edited by Diego de Leo, Unni Billi-Brahe, Ad Kerkhof, and Armin Schmidtke; Gottinggen, Germany, Hogrefe and Huber Publishers, 2004, 336 pages, $49.95
Dr. Sheikman lives in Shrewsbury, Massachusetts.
This book describes current views of research, theory, and practice in the prevention of suicide. It is based on the experiences gained, over many years, from different populations during the World Health Organization (WHO)/European Multicenter Study on Suicidal Behavior.
Over the past 15 years, data were collected in 45 large and medium-sized European cities on the epidemiology, demography, clinical aspects, associated risk, protective factors, and methods employed in a vast number of cases of suicide attempts. From these data the authors recommend a definition for suicidal behavior as a nonhabitual act with a nonfatal outcome. They propose theories of attempted suicide that can better explain its etiology and suggest treating the desire to die with cognitive therapy. Specifically, interpersonal problems should be treated with assertiveness training, and the fear of losing a partner should be treated with relationship therapy. Lifelong vulnerability should be treated with self-esteem-enhancing therapies.
The WHO European network on suicide prevention is developing a database to continuously assess the suicide situation in Europe and to facilitate national mental health planning on suicide prevention strategies. Research findings indicate that interrelated psychological and biological characteristics constitute a sensitivity to stress and determine the behavioral reaction to psychosocial stressors among depressed individuals, thus contributing to the occurrence of suicide. Suicidality was found to be higher among separated and divorced people than among single and married people. The presence of addiction to alcohol and other substances is a poor prognostic factor when assessing risk of suicidal behaviors.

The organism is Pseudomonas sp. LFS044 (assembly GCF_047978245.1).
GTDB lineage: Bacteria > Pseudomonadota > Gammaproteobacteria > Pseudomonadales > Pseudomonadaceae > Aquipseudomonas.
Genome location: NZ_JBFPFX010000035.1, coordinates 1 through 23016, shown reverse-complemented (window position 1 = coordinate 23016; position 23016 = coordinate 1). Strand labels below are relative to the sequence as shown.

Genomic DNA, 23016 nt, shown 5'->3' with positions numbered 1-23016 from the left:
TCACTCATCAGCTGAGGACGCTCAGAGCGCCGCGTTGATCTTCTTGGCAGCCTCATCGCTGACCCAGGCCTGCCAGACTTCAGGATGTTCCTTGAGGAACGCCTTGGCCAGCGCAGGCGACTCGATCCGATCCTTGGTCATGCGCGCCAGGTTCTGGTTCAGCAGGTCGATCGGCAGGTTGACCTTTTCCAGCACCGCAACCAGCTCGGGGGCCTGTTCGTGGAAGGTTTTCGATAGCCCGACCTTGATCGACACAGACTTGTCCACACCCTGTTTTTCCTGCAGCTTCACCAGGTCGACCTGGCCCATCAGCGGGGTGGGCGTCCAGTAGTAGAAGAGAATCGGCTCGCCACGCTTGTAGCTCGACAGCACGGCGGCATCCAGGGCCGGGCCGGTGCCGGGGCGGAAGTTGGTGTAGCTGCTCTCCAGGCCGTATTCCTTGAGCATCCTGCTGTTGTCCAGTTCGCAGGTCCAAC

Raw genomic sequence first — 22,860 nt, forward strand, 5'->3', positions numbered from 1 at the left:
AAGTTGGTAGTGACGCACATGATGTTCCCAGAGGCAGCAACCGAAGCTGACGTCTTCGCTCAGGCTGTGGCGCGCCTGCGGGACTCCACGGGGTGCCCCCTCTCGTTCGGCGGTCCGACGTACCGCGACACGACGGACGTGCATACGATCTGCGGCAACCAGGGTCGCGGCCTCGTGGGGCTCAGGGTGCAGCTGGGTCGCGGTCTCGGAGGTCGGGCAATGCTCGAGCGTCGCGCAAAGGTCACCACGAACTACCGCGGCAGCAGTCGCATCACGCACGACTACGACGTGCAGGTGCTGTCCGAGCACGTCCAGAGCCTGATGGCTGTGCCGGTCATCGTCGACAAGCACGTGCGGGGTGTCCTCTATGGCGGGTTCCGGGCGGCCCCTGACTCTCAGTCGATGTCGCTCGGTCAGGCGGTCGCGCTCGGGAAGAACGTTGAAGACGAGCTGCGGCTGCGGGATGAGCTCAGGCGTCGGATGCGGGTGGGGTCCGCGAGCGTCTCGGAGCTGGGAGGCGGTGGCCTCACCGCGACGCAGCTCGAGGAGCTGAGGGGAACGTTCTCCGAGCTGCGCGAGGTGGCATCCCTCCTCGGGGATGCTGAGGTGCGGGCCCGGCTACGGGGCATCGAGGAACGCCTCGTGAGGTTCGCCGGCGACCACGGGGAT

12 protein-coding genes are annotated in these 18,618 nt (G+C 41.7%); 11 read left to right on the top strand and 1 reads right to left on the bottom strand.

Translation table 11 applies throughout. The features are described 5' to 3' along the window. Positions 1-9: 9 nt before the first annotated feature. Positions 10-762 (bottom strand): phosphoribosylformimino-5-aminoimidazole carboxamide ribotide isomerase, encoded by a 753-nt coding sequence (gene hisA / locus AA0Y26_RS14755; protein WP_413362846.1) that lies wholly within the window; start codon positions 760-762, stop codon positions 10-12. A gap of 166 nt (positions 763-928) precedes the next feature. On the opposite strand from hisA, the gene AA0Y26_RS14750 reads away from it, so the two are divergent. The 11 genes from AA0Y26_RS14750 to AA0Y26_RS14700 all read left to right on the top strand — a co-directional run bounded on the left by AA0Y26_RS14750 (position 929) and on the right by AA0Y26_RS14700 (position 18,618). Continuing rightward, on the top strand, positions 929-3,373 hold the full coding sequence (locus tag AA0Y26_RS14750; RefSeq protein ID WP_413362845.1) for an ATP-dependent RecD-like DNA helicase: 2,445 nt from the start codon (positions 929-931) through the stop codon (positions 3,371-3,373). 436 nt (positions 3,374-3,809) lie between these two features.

Suicidal behavior remains a considerable public health problem. Recent major epidemiological studies reveal that about 3 to 5 percent of the general population have made a suicide attempt, and almost one-fifth have reported suicidal ideation at some time in their lives. Contact with health services before the act is common among those who attempt suicide. Prevention of suicidal behavior has been on the agenda for years in most Western countries, and numerous treatment and aftercare programs for suicide attempters have been tried. Recent overviews of studies designed to measure the effects of various treatments and programs have shown that, in general, beneficial effects are not easy to prove.